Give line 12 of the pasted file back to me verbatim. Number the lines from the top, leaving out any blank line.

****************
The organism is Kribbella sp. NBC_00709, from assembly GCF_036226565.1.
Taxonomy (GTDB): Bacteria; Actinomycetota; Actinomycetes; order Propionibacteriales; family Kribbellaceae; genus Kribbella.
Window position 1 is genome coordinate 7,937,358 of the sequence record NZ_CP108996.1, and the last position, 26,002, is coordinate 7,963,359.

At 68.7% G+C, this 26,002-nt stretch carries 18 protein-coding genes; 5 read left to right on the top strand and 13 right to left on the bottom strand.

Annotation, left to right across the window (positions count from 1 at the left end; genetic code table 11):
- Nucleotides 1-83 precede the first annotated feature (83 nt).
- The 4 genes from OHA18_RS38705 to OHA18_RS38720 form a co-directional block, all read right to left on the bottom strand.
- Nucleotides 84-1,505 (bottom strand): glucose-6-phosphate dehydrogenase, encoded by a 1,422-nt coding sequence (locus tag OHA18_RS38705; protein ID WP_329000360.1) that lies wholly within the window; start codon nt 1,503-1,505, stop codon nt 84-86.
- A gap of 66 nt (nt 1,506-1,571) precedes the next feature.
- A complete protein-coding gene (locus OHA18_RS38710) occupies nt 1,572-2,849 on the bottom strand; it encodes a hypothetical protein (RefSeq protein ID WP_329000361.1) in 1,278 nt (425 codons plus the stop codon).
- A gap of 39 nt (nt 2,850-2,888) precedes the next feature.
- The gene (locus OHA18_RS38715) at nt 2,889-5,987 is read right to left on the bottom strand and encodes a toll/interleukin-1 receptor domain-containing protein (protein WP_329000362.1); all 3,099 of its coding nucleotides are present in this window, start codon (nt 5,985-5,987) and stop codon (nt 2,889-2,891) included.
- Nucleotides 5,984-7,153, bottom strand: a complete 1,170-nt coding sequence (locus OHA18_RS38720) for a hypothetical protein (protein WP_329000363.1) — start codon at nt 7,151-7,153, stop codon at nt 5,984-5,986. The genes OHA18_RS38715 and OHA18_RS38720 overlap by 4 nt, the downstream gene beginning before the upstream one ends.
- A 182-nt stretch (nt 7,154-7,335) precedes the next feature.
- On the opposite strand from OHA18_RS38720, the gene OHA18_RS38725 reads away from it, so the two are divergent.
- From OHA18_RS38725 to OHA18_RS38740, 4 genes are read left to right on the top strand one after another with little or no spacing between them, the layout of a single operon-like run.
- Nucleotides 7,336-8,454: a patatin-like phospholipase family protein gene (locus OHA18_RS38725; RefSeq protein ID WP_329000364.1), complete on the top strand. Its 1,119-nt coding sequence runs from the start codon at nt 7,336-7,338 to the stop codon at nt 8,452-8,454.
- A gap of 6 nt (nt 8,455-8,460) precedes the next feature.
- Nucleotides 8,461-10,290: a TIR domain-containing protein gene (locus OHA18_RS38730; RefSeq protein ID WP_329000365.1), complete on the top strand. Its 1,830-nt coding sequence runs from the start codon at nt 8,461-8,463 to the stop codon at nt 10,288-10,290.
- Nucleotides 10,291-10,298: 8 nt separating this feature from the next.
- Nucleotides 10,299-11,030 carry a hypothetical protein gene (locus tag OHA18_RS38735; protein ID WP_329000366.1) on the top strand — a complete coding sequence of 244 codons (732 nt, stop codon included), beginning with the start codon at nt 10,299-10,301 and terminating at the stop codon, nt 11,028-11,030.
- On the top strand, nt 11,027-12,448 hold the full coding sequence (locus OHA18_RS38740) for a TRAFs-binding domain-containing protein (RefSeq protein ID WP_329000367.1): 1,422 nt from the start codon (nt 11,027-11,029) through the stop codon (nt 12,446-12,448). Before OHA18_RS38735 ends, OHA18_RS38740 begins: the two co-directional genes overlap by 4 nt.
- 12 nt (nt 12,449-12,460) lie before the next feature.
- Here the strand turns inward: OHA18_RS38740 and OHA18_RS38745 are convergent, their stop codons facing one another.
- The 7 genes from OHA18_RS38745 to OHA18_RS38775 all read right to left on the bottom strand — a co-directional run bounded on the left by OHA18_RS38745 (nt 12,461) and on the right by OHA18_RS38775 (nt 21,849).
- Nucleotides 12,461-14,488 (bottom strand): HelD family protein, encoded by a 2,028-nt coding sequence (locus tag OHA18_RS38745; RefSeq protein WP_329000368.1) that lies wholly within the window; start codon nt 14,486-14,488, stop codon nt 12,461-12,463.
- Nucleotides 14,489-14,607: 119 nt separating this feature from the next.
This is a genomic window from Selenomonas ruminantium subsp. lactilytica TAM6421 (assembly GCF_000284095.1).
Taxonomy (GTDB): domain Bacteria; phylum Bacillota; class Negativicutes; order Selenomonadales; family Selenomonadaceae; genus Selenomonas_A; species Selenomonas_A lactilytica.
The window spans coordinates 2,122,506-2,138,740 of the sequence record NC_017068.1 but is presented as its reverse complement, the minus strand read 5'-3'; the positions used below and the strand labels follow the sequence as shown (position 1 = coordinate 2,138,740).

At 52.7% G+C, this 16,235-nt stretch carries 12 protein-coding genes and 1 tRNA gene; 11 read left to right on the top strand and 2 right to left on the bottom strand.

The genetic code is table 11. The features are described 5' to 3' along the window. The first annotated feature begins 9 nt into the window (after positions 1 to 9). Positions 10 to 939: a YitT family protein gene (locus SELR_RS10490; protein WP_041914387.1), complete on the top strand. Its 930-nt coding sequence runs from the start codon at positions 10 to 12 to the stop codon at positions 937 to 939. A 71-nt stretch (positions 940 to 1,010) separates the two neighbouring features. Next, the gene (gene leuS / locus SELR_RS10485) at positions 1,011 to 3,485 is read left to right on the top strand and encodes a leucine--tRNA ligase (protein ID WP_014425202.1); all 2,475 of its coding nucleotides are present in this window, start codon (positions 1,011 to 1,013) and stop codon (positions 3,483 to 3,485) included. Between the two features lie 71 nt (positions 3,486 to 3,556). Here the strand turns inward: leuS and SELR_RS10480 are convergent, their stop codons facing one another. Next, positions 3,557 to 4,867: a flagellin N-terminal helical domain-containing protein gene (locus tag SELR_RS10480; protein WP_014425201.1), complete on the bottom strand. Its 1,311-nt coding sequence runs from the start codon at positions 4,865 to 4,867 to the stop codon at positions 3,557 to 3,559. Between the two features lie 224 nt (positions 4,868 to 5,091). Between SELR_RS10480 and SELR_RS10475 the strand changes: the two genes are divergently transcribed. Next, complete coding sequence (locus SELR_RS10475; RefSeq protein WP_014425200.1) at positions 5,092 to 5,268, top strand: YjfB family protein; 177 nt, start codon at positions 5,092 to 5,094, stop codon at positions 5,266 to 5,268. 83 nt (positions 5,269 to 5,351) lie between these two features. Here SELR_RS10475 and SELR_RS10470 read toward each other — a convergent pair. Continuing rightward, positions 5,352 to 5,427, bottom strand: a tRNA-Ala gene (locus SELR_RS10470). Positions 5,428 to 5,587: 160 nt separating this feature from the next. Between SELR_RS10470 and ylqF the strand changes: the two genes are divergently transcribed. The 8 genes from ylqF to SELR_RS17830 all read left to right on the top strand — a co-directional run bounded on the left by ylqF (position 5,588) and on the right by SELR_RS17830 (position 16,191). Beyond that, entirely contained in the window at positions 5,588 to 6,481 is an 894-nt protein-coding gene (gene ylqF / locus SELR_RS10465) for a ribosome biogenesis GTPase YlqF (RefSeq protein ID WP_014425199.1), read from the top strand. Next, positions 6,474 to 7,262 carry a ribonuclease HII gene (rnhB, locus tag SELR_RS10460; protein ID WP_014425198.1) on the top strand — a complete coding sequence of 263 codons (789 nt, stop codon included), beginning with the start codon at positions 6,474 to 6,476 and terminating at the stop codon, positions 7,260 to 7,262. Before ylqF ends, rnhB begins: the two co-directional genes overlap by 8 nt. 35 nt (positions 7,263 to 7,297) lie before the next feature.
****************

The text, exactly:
- The gene (locus OHA18_RS38715) at nt 2,889-5,987 is read right to left on the bottom strand and encodes a toll/interleukin-1 receptor domain-containing protein (protein WP_329000362.1); all 3,099 of its coding nucleotides are present in this window, start codon (nt 5,985-5,987) and stop codon (nt 2,889-2,891) included.